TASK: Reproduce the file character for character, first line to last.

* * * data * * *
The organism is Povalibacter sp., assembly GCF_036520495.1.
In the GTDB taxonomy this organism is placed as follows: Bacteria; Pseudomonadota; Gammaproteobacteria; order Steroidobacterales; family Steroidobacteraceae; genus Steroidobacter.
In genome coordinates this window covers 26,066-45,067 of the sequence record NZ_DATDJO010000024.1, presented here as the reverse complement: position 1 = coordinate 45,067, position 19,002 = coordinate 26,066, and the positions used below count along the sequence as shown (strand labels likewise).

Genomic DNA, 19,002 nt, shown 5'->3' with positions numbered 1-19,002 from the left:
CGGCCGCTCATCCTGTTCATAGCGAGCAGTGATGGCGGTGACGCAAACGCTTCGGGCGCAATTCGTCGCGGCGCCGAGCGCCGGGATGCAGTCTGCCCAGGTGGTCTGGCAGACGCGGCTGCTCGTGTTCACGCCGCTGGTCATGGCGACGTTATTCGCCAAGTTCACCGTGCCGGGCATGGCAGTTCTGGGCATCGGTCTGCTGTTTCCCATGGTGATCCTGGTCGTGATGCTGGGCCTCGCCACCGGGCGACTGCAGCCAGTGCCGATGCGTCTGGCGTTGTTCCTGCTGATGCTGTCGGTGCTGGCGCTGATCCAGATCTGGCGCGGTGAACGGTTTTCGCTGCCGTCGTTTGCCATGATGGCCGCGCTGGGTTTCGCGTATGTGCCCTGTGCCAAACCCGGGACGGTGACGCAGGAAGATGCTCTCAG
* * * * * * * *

The organism is Povalibacter sp., assembly GCF_036520495.1.
In the GTDB taxonomy this organism is placed as follows: Bacteria; Pseudomonadota; Gammaproteobacteria; order Steroidobacterales; family Steroidobacteraceae; genus Steroidobacter.
In genome coordinates this window covers 26,066-45,067 of the sequence record NZ_DATDJO010000024.1, presented here as the reverse complement: position 1 = coordinate 45,067, position 19,002 = coordinate 26,066, and the positions used below count along the sequence as shown (strand labels likewise).

Genomic DNA, 19,002 nt, shown 5'->3' with positions numbered 1-19,002 from the left:
CGGCCGCTCATCCTGTTCATAGCGAGCAGTGATGGCGGTGACGCAAACGCTTCGGGCGCAATTCGTCGCGGCGCCGAGCGCCGGGATGCAGTCTGCCCAGGTGGTCTGGCAGACGCGGCTGCTCGTGTTCACGCCGCTGGTCATGGCGACGTTATTCGCCAAGTTCACCGTGCCGGGCATGGCAGTTCTGGGCATCGGTCTGCTGTTTCCCATGGTGATCCTGGTCGTGATGCTGGGCCTCGCCACCGGGCGACTGCAGCCAGTGCCGATGCGTCTGGCGTTGTTCCTGCTGATGCTGTCGGTGCTGGCGCTGATCCAGATCTGGCGCGGTGAACGGTTTTCGCTGCCGTCGTTTGCCATGATGGCCGCGCTGGGTTTCGCGTATGTGCCCTGTGCCAAACCCGGGACGGTGACGCAGGAAGATGCTCTCAG